Venstpils Mayor Aivars Lembergs is planning a working visit to Washington this week in order to meet U.S. State Department and Energy Department officials.
The official purpose of the visit, which is taking place at the invitation of a high-ranking U.S. administration official, is to attract investors to Ventspils. Unofficially, however, it is claimed that Lembergs will have several meetings with high ranking U.S. officials and, possibly, also investors, to discuss oil transit problems caused by Russia's decision to halt oil exports via pipeline to the Ventspils port.
U.S. participation in solving the oil crisis was also hinted at by President Vaira Vike-Freiberga on return from her visit with President George Bush, who, according to the Latvian president, said during the meeting that he was interested in the free flow of energy resources in Europe and pledged to help Latvia in talks with Russia on restoration of oil deliveries to the Ventspils port. (Baltic News Service)
Norma hit by drop in orders
Declining orders from Russia had a bigger effect on Norma's first quarter results than had been expected, yet the seat belt maker managed to earn decent profits with increased sales to the West, Estonian analysts said.
"I wouldn't have expected a fall this big from Norma, because the volume of output at its main customer AutoVAZ didn't decline so steeply at the end of last year," Uhispank analyst Sander Danil said.
At the same time, there is no reason to be concerned, because at the Russian AutoVAZ plant things seem to be moving in a positive direction, and the second quarter probably will be better for Norma, said Danil.
Triin Palge, an analyst with the investment bank Suprema, said that due to the shortage of information Norma's results were difficult to forecast.
"What's positive is that although Norma has been losing a lot in terms of Russian sales, this hasn't had a very negative effect on the company - after all, they earned a profit of 22 million kroons (1.4 million euros)," Palge said.
"Earlier Norma depended very much on the Russian market, but now the risks have been reduced, and the increase in sales to the West offers the possibility to survive the hard times." (BNS)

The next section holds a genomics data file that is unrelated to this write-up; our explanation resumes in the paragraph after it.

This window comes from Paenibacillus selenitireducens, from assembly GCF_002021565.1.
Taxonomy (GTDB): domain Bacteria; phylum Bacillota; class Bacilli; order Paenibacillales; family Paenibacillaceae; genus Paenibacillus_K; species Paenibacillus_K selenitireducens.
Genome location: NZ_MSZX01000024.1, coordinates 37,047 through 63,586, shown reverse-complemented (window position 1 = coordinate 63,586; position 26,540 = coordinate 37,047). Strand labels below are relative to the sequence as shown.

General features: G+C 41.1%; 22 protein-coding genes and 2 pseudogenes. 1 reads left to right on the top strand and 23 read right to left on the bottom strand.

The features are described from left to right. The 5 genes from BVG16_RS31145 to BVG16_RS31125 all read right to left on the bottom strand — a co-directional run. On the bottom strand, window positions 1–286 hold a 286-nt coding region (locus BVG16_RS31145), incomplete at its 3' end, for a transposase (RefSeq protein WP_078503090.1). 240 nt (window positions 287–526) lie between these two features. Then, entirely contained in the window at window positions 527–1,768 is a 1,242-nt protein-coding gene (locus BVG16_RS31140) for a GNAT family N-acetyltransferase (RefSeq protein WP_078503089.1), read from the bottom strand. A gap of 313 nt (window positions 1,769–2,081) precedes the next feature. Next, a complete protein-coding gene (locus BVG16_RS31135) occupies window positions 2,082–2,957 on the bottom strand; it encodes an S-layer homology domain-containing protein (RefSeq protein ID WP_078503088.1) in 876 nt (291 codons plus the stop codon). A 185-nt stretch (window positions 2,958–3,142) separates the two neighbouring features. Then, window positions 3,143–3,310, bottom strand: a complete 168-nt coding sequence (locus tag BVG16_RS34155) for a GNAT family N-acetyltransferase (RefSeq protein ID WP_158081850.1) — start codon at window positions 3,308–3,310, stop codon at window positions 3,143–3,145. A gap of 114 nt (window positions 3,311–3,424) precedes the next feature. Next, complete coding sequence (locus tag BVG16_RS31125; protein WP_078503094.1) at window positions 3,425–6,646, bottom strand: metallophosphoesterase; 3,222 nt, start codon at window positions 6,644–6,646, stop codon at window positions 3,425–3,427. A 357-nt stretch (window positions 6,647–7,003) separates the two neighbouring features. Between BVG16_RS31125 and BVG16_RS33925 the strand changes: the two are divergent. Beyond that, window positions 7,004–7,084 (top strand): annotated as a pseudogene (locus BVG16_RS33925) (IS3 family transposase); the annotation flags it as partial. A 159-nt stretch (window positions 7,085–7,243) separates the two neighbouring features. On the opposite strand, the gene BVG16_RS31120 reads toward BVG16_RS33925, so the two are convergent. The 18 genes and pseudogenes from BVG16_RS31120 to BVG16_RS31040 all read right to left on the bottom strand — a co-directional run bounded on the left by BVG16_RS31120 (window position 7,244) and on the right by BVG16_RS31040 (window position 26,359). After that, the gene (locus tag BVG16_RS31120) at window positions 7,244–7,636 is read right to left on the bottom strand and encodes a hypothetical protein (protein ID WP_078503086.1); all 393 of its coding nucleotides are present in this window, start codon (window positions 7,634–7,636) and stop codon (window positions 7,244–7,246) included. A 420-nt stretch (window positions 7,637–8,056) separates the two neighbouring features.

Spilva cranks out the sauces
Spilva, the largest fruit and vegetable processing company in Latvia, generated sales of 5.7 million lats (8.9 million euros) in 2002, an increase of 8 percent over 2001.
Finance director Martins Biezais said the growing sales were due to an expanding domestic market share and growing exports, as well as to a successful long-term development policy.
The company's sales from export last year were 809,900 lats, up 25 percent over 2001. Spilva mainly exported its products to Lithuania, Estonia, Germany and Russia. Of total exports, 58 percent went to Lithuania and 18 percent to Estonia.
Exports to Germany meanwhile increased threefold last year while the biggest growth in sales was seen in Russia - up five times over 2001 to comprise 17 percent of the total. (BNS)
Tartu heating still with Finns
After receiving the Competition Board's approval, the Finnish energy company Fortum finalized the purchase of a 60 percent stake in Tartu Energia, the utility in the southern Estonian city.
Out of its 80 percent holding in the Tartu heat supplier, Finland's Kotkan Energia sold a 60 percent stake to Fortum and 20 percent to Giga AS, which previously owned 20 percent of Tartu Energia. As a result, the holding of Tartu-based businessman Tiit Veeber in the utility company rose to 40 percent.
Under a letter of intent signed on last Dec. 31, Fortum was to buy 45 percent of Tartu Energia shares from Kotkan Energia, leaving the latter a holding of 15 percent. But since then the parties have reached agreement on the sale of Kotkan Energia's entire holding.
Tartu Energia's sales last year amounted to approximately 125 million kroons (8 million euros). The company employs 110 people, and much of the energy produced by the company comes from peat and biofuels. (BNS)
Shipper sees profits sink
The Lithuanian shipping company Lietuvos Juru Laivininkyste, which is currently being privatized, saw its pretax earnings drop off to nearly zero in the first quarter of the year, which compares with 1.8 million litas (529,000 euros) for the same period last year.
The company's first-quarter sales of goods and services reached 18 million litas, down by 30.6 percent versus January-March of 2002.
LJL started operating as a separate entity in mid-2001 and earned an audited net profit of 1 million litas in 2002.
The government is selling a 66.66 percent stake in LJL. The companies participating in the privatization tender include a consortium of Denmark's Rederiet Fabricius and Norway's Continental Ship Management, the Danish shipping company Trident and a company formed by LJL management.
LJL owns 19 dry cargo vessels that transport metal, wood, bulk and other products worldwide.
The state is the largest shareholder in LJL with 73.2 percent of shares.
The Danish shipping company DFDS Tor Line owns another 6.34 percent of shares. (BNS)